Rescue Mission: How to Recover Your Overwatered Succulent with Shriveled Leaves

So, I’ve had a lot of experience saving succulents from overwatering, as it is so common. In fact, I think it is the mistake I see most often. If your succulent leaves are shriveling and changing color to brown or even a translucent appearance, then follow these steps…

  • Scale back the watering. My best tip is to reduce the frequency of watering to allow the soil to dry out. Try to judge when your succulent soil dries out. To do this, see if you can feel the soil through the drainage hole to detect any moisture. If the soil is still somewhat moist, wait a few days till it is dry before watering. This can help you establish a reliable watering schedule to avoid overwatering.
  • Replace the soil. Ordinary potting soil doesn’t cut it, I’m afraid. If the soil is slow-draining, replace it with a special succulent and cactus soil that allows water to drain away from the roots more effectively to avoid overwatering and shriveled leaves.
  • Re-pot the succulent so that it has drainage holes in the base to allow for proper drainage. Some succulents come in decorative pots that do not have drainage holes, which stops water from escaping and causes excess moisture around the roots. I often see succulents sold in ceramic pots without drainage holes in the supermarket, so this might be your problem!
  • Move your succulent to a less humid room if possible. I’ve had succulents suffer from water stress when it was located in my bathroom. The humidity was too much compared to their natural desert environment. Try to locate your succulent in a room that does not get artificially humid. A breeze from an open window can help.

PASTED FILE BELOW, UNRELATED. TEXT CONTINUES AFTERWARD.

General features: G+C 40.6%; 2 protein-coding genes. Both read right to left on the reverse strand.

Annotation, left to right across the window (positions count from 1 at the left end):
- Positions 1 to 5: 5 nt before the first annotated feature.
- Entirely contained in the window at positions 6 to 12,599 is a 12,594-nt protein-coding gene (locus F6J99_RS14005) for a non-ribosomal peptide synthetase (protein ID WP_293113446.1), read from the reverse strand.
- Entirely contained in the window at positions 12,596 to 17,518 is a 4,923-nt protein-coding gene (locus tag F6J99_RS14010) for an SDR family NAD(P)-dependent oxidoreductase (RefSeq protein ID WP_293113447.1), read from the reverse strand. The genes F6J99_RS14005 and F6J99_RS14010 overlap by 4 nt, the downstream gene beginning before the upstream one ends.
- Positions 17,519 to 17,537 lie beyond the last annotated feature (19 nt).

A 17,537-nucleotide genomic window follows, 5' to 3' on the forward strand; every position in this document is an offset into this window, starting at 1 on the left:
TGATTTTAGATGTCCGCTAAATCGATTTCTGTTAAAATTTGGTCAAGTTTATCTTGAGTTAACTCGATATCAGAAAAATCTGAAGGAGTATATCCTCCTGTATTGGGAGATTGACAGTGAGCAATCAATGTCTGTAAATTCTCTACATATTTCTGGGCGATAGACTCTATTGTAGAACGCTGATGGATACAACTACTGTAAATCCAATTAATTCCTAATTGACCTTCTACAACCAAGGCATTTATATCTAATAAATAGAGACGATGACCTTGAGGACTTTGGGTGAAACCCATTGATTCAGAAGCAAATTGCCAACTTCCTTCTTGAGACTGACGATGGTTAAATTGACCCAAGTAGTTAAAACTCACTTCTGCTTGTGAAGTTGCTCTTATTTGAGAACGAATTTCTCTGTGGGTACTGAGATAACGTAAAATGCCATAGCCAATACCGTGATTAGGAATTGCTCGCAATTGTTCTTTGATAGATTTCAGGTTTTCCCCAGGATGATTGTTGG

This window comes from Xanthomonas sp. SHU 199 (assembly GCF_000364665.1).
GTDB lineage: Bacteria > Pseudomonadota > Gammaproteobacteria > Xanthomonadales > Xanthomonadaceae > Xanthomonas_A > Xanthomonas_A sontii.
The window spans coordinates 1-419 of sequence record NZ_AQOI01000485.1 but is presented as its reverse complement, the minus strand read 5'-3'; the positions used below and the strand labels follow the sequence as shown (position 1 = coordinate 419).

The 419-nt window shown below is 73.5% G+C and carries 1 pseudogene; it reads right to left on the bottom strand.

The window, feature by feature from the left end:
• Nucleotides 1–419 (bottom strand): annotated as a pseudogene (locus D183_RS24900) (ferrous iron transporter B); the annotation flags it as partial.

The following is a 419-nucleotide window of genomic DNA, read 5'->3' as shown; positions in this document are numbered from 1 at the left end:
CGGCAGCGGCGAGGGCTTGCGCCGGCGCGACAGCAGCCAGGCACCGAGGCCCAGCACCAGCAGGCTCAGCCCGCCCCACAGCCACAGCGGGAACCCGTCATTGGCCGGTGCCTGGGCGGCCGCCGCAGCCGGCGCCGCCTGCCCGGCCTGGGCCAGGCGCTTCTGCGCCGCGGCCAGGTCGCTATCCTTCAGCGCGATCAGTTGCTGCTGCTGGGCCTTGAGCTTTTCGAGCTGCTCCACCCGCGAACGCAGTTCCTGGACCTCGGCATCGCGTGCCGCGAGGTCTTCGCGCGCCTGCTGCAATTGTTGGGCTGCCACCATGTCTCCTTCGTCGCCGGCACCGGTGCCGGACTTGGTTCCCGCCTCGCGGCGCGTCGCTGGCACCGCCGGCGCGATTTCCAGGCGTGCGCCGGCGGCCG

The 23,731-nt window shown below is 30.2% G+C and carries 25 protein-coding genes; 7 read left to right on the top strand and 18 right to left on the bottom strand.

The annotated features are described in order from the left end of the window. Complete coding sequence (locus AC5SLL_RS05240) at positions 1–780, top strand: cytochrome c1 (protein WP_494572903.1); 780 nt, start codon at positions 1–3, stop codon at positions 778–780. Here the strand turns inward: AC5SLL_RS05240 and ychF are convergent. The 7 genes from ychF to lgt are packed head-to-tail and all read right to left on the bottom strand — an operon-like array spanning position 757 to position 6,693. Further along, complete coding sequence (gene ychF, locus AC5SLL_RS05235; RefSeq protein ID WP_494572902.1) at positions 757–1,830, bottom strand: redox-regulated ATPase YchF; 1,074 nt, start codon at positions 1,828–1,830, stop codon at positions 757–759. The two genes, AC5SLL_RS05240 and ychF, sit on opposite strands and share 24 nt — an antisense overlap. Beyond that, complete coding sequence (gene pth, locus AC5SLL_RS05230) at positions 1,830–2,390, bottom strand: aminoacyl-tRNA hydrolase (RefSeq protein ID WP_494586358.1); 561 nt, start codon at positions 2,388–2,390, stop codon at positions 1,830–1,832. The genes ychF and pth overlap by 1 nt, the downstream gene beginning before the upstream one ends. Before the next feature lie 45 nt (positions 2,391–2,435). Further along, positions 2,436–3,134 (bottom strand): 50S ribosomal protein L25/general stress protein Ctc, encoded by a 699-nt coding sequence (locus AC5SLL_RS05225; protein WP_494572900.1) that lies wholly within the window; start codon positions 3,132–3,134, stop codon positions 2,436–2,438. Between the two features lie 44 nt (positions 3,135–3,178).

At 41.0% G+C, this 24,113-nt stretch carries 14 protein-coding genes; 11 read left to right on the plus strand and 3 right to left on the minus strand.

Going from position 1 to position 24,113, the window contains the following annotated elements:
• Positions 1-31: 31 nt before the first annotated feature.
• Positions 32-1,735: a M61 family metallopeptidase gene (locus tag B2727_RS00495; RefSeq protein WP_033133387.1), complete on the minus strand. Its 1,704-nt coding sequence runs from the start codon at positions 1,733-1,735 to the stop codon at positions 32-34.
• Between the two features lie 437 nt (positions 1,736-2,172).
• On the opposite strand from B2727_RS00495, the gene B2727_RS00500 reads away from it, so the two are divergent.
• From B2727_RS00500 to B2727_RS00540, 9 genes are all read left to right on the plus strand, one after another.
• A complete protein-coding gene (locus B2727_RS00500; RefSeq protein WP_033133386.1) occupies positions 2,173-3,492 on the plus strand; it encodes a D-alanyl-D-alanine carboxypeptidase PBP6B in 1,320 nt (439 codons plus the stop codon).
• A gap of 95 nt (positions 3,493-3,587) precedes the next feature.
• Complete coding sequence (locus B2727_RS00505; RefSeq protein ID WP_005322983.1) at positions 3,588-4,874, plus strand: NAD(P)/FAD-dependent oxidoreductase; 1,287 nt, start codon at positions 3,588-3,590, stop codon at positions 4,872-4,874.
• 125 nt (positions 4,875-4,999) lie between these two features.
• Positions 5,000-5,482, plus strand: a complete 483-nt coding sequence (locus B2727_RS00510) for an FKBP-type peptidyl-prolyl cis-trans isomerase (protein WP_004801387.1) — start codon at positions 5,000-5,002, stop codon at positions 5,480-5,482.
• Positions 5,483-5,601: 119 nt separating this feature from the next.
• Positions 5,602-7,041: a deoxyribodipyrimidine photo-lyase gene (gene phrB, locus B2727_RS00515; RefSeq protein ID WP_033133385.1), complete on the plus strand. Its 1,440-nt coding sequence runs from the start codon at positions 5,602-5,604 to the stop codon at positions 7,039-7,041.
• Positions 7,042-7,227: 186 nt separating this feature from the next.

By following each of these points, the succulent can enjoy a watering cycle that suits their requirements, and the leaves can restore from their shriveled appearance to a green, firm appearance.

However, if your succulent leaves do not look any better after 2 weeks and start changing color then to save the succulent you should cut away any parts that are turning black and try to propagate the succulent from cuttings and leave any healthy remaining parts of the plant.

I have had to do this personally, as succulents are particularly susceptible to root rot.

Propagation of succulents is very easy as they naturally reproduce vegetatively, using their leaves to develop roots. Propagation from cuttings also has a very high success rate. Watch this YouTube video for how to easily save your succulents:

Do you have any more questions or insights for shrivelling succulents? If so, please leave a comment below as I’d love to hear from you! It’s always interesting hearing other peoples perspectives!

Key Takeaways:

  • Succulent leaves shrivel because they are not receiving enough water or there is too much moisture around the roots. Shriveling leaves are the first sign of an underwatered succulent. Overwatered succulent leaves shrivel and turn yellow with a mushy texture.
  • Succulents should be watered once every 1 or 2 weeks with a good soak to avoid shriveled leaves caused by underwatering. Plant succulents in well-draining soil.
  • Allow succulents to dry out between bouts of watering, plant in well-draining soil mix, in a pot with drainage holes in the base to avoid succulents shriveling due to overwatering.
  • Under watered, shriveled succulents can be revived easily by increasing the frequency of watering, watering more generously, and changing the potting soil. Overwatered succulents should be allowed to dry out before watering again.